Liquid Cooling Adventure: Part One

HARDWARE
Liquid Cooling Adventure: Part One

I have been building computers from scratch since the Intel i386 came out in 1986. Over that time, I have built thousands of systems for family, friends, clients and of course myself.  However, with all those computer builds, I have never actually sat down and built a custom liquid cooling loop.

So a couple of years ago I met some of the folks from EKWB (www.ekwb.com) and explained to them that I had never built a custom cooling loop. Needless to say they were surprised and kind of excited by the idea of collaborating with SAPPHIRE. They offered to supply me all the parts I would need, if I ever decided to take on the project.

Ed_liquid_1Well early this year I decided I wanted a project that was different, something I had never done before and challenging. I got back in contact with EKWB. True to their word Derick and I were soon trading emails discussing the parts I would need.

My goal with this build was actually pretty simple. I wanted something that would allow for a decent overclock on an i7 4700K as well as cool my SAPPHIRE Tri-X R9 Fury card, allowing both parts to be used under heavy gaming load and for all practical purposes to be silent.

Before we could decide which parts we would use for the cooling, we needed to know what kind of case to use. So I reached out to Josh at Fractal Design. I love Fractal cases: in my opinion they offer a great product at a reasonable price, their case designs are simple but elegant. For this build I chose one of the new Define cases.

Josh understood just what we needed and sent over a Fractal Design Define S and an Edison M 750 watt modular PSU. This will give our build a stylish home, with all the features we need for a great build along with a solid power delivery system.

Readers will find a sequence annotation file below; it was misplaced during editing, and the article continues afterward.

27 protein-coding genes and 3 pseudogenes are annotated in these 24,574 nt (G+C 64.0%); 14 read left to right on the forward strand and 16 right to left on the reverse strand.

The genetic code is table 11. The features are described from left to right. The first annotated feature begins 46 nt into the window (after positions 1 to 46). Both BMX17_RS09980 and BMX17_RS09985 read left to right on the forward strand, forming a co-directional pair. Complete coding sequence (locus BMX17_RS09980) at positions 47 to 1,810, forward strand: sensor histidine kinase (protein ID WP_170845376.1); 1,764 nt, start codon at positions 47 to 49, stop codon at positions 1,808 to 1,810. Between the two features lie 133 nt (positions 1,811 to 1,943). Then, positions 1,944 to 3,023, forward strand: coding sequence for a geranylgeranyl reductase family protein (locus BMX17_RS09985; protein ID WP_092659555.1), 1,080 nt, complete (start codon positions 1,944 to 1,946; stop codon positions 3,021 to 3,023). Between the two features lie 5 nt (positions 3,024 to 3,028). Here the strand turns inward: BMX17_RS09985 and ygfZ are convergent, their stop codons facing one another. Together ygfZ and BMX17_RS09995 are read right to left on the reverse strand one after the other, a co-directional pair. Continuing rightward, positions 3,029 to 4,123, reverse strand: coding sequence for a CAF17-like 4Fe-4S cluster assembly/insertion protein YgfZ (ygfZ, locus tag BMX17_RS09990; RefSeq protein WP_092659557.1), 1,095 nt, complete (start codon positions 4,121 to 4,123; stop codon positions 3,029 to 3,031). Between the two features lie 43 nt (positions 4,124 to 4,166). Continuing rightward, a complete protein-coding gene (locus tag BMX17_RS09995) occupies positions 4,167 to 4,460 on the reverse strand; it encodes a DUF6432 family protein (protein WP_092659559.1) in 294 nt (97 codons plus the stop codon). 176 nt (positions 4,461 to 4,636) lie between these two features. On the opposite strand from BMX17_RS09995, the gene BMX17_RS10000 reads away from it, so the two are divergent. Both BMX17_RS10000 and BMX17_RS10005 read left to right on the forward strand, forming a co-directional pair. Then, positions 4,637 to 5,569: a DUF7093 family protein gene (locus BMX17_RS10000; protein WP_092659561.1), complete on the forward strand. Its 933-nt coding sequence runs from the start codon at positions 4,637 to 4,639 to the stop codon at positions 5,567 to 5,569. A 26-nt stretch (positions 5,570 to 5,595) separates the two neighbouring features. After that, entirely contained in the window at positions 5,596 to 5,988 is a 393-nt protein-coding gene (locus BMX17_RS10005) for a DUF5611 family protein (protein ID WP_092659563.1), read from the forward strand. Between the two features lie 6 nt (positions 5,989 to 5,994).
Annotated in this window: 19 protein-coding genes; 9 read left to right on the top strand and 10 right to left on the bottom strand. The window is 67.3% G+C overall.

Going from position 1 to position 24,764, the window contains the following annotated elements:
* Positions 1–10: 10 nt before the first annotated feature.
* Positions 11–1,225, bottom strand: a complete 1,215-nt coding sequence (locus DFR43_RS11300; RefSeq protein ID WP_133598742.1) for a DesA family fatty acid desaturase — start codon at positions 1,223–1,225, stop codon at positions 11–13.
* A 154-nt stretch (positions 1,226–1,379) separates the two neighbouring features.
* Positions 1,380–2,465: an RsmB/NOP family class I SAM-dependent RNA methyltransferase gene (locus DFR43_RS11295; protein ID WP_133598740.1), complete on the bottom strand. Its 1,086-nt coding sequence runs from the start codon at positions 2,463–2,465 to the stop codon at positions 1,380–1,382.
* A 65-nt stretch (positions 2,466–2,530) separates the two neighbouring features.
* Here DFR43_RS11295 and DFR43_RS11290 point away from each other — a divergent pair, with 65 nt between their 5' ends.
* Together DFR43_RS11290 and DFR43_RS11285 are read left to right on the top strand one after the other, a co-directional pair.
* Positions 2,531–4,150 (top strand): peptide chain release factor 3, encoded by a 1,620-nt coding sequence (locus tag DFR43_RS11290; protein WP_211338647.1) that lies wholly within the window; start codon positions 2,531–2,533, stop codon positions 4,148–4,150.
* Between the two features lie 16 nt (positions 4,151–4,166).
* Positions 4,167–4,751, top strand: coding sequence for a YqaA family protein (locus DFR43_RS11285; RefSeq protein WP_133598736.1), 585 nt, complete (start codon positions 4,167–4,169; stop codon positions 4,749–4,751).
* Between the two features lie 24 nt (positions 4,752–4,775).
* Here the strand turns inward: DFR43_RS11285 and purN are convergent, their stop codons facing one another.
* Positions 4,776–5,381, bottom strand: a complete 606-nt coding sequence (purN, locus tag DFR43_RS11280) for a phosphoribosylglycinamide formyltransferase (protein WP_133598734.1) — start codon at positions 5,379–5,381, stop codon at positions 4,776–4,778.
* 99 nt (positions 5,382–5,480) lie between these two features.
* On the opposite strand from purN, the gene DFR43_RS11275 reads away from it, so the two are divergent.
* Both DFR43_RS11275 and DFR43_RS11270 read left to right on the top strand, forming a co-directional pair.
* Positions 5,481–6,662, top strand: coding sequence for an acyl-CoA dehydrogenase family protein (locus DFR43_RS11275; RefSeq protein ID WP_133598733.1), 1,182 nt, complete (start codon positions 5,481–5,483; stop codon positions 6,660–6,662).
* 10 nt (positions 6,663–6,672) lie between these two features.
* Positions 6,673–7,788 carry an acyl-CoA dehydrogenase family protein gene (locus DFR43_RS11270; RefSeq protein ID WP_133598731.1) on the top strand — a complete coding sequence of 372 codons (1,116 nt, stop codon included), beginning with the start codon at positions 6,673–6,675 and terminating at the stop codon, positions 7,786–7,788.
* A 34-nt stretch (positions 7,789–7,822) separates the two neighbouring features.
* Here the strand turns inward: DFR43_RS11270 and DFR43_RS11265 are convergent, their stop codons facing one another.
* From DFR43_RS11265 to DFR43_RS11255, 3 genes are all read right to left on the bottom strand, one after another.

For the components we will be using a Z97 ATX board I already have, along with an Intel i7 4770K and the above mentioned SAPPHIRE Tri-X R9 FURY. The R9 FURY works well as the Tri-X model uses a PCB that is identical to the Fury X PCB, meaning the EKWB Fury X cooler will be a perfect fit.

Ed_liquid_2

For storage and memory, my friend David over at Kingston sent Hyper X Fury Memory, in black (16 GB DDR3 1866), an m.2 Predator SSD (480 GB) for the games and a regular Fury SSD (240 GB) for the OS.

With the core components decided on, Derick at EKWB went to work figuring out what parts would best suit our build and achieve the goal for nearly silent operation.

The core of the water cooling loop we will use is a dual radiator setup with a 360mm rad in the front, and it’s three fans working as intakes. At the top we will put a 240mm rad and its dual fans used for exhaust. With only a single GPU and CPU with a mild overclock this is a bit of overkill in radiator size, but it meets my goals. The large radiator area means the fans will not need to turn very fast to achieve great cooling, even under load. This will result in an ultra-quiet performance. To this we will add a pump/res combo, enough fans for the job, colored cooling solution, needed fittings, CPU and GPU coolers and tubing.

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So with all the supplies on hand it is about time to get started. For this build we will document it with pictures and provide an article of my build experience in part two. Part Three will be benchmarks, a look at temperatures and my conclusions of the experience.

So there you have it, Part One of this series complete. We hope you come back to see Part Two. Also before I go, I would like to give a huge thank you to the folks at Kingston, EKWB and Fractal Design for their patience with me on this project and their support.

See you soon with Part Two.

Edward Crisler
Edward is the definition of an “old school” gamer, playing computer games as far back at 1977. He hosted a tech talk show for 20 years and is now the North America PR Representative for SAPPHIRE as well as SAPPHIRE’s unofficial gaming evangelist. You can follow him on Twitter @EdCrisler.

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